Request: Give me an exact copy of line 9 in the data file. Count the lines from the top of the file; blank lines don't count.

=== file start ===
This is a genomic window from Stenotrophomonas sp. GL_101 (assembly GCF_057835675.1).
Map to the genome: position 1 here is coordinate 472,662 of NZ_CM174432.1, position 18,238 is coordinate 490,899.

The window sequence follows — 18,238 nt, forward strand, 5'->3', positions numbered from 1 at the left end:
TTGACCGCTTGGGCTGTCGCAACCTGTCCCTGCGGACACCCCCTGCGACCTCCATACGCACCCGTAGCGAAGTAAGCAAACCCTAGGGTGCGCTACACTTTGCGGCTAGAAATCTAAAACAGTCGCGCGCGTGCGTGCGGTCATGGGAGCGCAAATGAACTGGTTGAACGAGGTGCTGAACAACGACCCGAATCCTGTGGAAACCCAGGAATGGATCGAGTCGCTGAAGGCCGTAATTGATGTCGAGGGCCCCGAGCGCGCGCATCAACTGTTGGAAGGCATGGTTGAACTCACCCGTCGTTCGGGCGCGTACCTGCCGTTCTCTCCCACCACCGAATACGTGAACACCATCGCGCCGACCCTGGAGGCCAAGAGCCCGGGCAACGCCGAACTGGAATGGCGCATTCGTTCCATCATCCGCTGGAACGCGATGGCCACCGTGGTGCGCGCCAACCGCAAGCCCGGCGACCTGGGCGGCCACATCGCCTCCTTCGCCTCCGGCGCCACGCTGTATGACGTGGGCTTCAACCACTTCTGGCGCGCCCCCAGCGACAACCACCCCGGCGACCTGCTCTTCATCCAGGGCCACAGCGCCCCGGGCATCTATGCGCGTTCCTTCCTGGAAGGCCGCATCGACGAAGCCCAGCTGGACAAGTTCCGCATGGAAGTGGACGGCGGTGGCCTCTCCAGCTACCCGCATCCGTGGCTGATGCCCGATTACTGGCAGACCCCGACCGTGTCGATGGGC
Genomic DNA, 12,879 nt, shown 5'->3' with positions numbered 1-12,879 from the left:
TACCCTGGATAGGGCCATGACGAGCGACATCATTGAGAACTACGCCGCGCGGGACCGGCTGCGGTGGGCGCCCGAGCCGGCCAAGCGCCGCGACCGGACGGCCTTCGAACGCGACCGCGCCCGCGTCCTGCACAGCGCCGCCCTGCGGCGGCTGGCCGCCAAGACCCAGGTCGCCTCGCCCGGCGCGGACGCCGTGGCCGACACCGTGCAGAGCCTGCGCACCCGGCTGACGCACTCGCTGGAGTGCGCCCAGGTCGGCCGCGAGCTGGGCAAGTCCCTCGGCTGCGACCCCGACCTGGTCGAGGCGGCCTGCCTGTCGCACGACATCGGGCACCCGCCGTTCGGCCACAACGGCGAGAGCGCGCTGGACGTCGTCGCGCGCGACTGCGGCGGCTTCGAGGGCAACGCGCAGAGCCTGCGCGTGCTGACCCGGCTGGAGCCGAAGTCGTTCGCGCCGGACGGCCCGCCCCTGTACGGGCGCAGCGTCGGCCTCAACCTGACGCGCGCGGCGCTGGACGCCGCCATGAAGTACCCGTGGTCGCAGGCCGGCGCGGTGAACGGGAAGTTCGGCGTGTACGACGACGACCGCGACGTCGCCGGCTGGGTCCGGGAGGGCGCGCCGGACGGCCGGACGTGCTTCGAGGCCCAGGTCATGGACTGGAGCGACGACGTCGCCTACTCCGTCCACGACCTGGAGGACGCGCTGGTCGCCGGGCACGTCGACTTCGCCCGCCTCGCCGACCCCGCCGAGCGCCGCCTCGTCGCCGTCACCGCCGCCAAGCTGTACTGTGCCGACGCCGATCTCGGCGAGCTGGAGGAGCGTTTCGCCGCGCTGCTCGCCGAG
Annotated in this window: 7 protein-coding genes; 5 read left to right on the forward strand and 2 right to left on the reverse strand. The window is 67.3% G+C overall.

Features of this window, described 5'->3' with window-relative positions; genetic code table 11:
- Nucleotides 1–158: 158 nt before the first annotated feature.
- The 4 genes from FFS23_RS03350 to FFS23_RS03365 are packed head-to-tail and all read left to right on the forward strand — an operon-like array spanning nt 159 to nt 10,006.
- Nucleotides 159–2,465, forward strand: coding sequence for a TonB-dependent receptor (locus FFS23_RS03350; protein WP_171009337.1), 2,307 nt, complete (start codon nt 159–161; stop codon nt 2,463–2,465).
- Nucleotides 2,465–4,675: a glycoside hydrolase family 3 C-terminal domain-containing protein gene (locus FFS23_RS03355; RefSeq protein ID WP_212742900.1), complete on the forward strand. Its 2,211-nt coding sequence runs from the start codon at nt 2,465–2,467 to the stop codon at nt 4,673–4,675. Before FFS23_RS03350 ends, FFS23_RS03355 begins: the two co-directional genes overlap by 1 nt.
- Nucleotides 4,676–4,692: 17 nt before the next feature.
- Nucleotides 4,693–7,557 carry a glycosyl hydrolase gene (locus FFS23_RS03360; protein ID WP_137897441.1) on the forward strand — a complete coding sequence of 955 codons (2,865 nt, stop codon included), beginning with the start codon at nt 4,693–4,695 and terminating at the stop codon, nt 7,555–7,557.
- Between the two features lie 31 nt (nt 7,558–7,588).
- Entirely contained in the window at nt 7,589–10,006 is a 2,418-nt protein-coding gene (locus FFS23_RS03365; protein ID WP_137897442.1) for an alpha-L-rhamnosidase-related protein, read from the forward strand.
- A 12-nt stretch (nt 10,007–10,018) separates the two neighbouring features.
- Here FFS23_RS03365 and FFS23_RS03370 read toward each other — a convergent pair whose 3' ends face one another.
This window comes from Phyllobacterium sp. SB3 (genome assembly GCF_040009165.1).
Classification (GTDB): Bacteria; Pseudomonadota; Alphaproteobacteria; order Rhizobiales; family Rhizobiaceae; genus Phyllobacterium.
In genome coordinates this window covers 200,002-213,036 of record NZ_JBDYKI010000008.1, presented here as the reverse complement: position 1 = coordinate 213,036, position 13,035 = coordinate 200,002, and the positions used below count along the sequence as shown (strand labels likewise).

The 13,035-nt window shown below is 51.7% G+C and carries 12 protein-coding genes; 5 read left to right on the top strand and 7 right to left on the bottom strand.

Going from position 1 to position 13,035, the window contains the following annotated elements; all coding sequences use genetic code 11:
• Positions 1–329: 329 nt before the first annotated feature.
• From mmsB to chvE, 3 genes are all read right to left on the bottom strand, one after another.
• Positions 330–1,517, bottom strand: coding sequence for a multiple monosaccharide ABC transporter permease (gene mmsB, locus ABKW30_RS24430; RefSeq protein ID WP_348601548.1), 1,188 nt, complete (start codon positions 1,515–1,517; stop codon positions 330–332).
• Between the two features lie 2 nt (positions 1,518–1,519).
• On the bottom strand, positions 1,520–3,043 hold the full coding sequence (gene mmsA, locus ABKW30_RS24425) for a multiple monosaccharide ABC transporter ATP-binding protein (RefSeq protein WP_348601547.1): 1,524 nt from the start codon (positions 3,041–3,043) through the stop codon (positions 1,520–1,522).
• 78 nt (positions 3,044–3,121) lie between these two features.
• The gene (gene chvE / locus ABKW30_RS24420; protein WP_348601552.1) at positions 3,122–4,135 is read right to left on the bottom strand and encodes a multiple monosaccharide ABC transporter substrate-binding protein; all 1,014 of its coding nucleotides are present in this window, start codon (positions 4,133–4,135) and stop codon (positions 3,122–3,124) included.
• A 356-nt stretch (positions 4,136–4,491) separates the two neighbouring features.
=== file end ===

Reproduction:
- Nucleotides 1–158: 158 nt before the first annotated feature.